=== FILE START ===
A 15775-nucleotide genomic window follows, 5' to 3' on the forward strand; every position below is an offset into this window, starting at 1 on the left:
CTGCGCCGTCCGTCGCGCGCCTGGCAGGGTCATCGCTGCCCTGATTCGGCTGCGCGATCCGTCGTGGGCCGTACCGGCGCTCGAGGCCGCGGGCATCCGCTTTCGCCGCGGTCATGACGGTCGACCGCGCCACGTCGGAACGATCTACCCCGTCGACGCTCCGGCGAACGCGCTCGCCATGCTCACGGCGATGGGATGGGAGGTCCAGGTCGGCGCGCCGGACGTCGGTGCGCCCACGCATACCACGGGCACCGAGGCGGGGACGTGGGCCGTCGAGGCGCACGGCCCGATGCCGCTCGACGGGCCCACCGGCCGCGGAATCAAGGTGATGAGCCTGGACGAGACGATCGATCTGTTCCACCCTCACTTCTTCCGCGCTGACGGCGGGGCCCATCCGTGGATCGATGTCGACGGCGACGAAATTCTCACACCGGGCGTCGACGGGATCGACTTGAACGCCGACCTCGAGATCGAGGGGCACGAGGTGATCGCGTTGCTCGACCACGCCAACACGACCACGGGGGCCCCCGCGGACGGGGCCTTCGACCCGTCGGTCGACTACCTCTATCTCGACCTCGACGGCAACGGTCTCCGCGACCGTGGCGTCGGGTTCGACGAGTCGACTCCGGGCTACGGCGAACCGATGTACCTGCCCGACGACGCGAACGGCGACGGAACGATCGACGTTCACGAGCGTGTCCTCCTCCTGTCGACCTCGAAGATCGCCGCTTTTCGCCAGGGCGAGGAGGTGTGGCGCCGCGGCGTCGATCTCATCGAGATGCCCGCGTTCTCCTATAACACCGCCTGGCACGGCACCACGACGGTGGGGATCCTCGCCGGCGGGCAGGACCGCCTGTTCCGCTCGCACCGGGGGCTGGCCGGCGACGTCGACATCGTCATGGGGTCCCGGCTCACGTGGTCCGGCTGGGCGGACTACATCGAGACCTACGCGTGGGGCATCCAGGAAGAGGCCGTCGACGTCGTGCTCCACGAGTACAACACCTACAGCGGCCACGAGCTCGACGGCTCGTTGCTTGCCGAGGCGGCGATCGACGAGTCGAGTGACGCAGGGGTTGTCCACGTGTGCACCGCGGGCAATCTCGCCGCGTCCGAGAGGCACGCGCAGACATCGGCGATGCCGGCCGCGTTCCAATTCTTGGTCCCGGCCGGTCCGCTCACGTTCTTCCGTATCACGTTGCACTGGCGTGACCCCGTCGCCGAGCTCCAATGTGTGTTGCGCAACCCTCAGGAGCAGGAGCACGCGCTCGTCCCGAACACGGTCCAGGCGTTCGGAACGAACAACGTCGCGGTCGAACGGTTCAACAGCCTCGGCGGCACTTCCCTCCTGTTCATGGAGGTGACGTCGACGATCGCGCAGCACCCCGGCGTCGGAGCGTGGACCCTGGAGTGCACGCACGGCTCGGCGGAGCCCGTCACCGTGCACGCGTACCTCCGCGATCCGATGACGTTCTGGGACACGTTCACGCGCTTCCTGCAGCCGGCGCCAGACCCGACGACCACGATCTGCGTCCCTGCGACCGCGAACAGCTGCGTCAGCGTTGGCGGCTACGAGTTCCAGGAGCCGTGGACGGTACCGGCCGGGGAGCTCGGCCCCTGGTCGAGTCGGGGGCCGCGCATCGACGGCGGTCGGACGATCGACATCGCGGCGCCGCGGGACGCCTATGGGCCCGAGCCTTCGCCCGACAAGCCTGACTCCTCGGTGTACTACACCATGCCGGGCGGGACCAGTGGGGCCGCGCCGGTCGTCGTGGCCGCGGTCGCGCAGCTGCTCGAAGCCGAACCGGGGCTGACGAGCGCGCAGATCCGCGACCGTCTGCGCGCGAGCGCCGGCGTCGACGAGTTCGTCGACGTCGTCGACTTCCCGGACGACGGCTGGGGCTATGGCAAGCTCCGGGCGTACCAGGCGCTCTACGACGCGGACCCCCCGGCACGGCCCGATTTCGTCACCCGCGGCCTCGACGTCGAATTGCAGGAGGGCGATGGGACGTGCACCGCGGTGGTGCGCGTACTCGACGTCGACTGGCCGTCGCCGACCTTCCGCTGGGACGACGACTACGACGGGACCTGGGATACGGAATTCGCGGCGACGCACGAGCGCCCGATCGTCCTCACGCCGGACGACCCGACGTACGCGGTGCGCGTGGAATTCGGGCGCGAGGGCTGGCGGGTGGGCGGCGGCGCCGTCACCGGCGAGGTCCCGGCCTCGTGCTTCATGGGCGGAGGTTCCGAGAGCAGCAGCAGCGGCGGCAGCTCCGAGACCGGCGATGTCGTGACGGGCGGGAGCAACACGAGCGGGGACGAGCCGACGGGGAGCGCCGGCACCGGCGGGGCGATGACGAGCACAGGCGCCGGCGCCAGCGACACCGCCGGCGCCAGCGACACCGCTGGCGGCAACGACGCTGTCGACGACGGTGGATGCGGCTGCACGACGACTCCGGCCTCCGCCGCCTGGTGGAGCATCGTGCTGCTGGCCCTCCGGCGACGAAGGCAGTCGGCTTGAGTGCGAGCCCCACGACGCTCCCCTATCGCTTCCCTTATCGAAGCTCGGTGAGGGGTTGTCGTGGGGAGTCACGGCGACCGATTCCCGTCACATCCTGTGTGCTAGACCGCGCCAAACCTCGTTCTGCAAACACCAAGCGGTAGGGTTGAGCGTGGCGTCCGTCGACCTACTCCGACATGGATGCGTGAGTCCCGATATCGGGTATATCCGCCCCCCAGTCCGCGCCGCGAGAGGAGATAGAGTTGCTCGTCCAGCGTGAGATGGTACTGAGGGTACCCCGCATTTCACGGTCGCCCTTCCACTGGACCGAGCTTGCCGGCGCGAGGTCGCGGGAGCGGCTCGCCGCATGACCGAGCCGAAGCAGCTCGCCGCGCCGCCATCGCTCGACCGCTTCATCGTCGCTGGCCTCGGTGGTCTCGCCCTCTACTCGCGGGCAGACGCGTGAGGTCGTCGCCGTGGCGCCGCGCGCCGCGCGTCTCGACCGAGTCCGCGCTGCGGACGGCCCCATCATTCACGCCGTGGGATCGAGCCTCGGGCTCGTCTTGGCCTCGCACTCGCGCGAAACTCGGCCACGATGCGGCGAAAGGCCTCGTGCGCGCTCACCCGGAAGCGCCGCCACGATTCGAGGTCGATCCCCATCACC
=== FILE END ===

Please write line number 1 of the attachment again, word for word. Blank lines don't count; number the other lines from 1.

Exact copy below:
A 15775-nucleotide genomic window follows, 5' to 3' on the forward strand; every position below is an offset into this window, starting at 1 on the left: